1)  ADVENTVS types for arrivals (Here is a page on ADVENTVS types)
    2)  naming the region visited, as with Hadrian's famous "travel series"
    3)  focusing on prayers for a safe return, FORTVNA REDUX,  
    4)  a ship (galley) for sea travel
    5)  other, for example scenes of welcome

ADVENTUS. ADVENTVS types are common. Here is one issued for Philip I (244-249) recording his arrival to Rome.

Philip I, AD 244-249. 22 mm. 
IMP PHILIPPVS AVG
ADVENTVS AVGG, Philip riding left, raising right in greeting and holding long scepter in left.

RIC 26b "245". Sear II 2916. Foss Philip 6 for an event of 244, Philip's arrival in Rome. 

     (See here for a page on ADVENTVS types.) 

 

 

 

Regions Visited. Hadrian (117-138) is famous for traveling during much of his reign.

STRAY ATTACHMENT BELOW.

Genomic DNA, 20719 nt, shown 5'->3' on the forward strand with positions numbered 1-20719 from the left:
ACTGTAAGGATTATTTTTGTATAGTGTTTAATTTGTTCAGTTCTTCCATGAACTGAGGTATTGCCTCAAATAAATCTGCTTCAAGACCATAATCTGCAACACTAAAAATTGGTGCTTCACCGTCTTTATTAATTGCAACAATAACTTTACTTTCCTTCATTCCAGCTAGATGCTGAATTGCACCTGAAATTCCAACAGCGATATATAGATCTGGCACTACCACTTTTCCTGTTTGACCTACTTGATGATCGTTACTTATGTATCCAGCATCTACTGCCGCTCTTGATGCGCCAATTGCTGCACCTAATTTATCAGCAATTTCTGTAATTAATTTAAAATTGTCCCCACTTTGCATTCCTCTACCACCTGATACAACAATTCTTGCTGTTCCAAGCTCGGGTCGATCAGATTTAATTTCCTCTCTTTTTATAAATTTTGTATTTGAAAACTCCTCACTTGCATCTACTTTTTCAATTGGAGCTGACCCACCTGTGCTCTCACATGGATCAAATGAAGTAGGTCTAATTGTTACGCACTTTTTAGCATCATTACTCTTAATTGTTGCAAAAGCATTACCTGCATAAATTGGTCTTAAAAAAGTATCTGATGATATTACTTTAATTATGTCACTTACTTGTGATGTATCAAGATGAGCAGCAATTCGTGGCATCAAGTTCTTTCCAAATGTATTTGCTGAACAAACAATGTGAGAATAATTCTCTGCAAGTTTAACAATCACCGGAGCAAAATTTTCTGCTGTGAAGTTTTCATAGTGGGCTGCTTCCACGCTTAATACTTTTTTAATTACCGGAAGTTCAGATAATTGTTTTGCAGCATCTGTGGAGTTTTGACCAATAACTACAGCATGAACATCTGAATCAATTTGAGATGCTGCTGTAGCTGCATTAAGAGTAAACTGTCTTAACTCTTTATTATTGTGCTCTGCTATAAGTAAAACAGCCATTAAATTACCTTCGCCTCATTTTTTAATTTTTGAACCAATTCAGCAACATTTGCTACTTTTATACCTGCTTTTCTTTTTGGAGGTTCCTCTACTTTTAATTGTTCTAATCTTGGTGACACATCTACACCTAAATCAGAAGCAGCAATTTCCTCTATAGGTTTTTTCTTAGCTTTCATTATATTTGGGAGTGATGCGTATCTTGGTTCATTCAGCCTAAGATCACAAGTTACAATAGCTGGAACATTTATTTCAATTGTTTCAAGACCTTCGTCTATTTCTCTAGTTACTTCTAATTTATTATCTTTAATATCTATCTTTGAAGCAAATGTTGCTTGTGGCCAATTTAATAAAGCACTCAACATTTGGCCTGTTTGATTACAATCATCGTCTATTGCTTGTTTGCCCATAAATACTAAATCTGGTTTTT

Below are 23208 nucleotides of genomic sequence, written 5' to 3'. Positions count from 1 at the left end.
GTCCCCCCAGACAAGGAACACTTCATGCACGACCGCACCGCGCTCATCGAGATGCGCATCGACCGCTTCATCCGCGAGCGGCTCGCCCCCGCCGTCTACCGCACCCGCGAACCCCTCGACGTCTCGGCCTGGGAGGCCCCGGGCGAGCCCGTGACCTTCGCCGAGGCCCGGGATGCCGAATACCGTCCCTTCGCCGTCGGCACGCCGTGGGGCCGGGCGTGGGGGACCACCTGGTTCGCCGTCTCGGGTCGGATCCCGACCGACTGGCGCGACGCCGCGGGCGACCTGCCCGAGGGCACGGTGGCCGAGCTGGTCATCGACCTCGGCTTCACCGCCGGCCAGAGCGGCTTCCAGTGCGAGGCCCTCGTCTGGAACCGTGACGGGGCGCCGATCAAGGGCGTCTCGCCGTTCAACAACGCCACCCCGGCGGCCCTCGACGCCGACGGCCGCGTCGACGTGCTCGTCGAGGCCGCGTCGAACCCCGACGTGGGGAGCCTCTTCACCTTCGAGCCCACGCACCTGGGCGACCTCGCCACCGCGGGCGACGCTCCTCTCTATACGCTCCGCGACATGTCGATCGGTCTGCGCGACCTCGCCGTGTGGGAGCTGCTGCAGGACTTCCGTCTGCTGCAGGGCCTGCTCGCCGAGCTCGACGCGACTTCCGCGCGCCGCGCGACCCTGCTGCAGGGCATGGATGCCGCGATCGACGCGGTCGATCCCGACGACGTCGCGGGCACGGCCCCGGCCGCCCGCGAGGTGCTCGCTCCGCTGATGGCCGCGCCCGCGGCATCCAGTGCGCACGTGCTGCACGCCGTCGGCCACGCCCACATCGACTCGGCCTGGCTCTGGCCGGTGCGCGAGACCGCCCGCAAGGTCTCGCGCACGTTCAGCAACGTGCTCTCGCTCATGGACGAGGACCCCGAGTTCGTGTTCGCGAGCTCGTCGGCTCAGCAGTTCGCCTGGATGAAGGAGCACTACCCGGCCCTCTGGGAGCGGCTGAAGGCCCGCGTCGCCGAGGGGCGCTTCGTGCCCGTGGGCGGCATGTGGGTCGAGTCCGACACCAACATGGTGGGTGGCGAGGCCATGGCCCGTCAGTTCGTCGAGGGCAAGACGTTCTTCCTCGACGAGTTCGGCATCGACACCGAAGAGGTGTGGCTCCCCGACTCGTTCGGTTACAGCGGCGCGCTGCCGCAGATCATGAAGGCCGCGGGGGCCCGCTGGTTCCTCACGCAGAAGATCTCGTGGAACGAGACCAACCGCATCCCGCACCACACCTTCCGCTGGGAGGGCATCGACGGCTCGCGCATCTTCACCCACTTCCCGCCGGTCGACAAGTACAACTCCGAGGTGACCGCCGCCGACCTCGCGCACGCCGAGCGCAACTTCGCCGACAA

Hadrian, 117-138. Denarius. 18 mm.
HADRIANVS AVG COS III PP
RESTITVTORI GALLIAE, togate emperor raising kneeling Gallia (Gaul, the region).
RIC 324d "134-138". Sear II 3534.

Hadrian's famous "travel series" apparently was issued near the end of his reign after his travels were over. 
 

 

 

 

 

FORTVNA REDVX. Fortuna Redux was invoked for a safe return from a trip. Here is one for Aurelian (270-275).

IMP AVRELIANVS AVG
FORTVNA REDVX, Fortune seated left on a wheel (the wheel of Fortune), holding a rudder and coruncipia.

Travel was dangerous. Travelers would pray for a safe return, and Fortuna was the appropriate goddess.

(I have a web page on the use of this type under the tetrarchy.) 

 

 

Neptuno Reduci.  Travel on water required the cooperation of Neptune for a safe return.

Postumus, 259-268. 
24-22 mm.
IMP POSTVMVS PF AVG